Achilles Tear & Tendinitis and Retrocalcaneal Bursitis

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The Achilles tendon is a large tendon which connects the calf muscles to the heel bone. The calf consists of two muscles (gastrocnemius and soleus) which are found in the back of the lower leg and together form into the Achilles tendon. The gastrocnemis and soleus muscles both work together to produce movement at the ankle. During these movements, the Achilles tendon transmits force from the calf muscle to the heel bone. Unfortunately repetitive overuse of the Achilles tendon causes microscopic tearing and inflammation within the tendon. This inflammation and tearing of the tendon is called Achilles tendinitis/ tear. This injury is commonly found in sporting activities that involve jumping, lunging or sprinting, which can cause partial or complete tearing depending on the rapid forced contraction of the Achilles tendon.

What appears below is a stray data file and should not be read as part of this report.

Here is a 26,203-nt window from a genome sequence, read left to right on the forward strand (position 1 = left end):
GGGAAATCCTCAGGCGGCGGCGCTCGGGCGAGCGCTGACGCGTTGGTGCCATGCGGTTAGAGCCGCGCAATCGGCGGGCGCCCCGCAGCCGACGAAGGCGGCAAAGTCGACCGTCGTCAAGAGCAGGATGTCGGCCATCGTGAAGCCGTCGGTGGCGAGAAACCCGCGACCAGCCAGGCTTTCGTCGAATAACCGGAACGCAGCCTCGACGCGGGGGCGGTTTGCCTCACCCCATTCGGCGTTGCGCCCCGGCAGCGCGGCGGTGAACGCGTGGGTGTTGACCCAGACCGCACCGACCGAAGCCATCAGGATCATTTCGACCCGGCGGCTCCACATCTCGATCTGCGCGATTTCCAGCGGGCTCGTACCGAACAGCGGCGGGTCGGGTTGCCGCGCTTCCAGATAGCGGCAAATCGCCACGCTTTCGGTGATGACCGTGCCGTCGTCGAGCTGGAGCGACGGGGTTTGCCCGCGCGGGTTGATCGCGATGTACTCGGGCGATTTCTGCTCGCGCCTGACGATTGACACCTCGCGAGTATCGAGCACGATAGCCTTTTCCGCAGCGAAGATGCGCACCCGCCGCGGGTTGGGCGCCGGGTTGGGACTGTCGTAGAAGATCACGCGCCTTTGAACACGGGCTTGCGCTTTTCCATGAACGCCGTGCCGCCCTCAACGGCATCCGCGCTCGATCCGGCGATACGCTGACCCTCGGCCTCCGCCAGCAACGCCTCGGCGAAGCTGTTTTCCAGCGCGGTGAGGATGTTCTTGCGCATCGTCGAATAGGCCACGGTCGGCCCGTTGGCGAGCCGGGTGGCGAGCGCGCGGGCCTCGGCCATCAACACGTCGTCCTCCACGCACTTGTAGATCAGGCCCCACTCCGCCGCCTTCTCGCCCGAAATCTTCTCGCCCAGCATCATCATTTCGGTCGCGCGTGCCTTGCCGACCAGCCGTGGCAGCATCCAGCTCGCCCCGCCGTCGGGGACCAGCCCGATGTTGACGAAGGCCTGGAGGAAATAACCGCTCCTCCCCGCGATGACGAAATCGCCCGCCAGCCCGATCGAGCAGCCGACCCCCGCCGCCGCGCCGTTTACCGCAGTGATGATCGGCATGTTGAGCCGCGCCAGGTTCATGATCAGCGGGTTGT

The retrocalcaneal bursa lies between the Achilles tendon and the back of the heel bone. Due to its location, it may develop into bursitis due to the excessive friction on the bursa which is commonly caused by any injury to the Achilles tendon or wearing shoes that are tight fitted around the back of the heel. All of the above conditions can be a result of poor lower limb biomechanics, which causes increase strain on the back of the lower leg and can gradually cause degeneration/thickening of the Achilles tendon.

Haglund's deformity

Signs and Symptoms:

  • Localised pain and swelling over Achilles tendon or back of the heel.
  • Complete or Partial Achilles tears cause immediate agonising pain at the back of the heel which is commonly described as a sensation of being hit or kicked in the back of the leg. May produce audible snapping sound during incident.
  • Depending on the severity of the Achilles tear, complete loss of strength in the calf and unable to walk due to pain and weakness.

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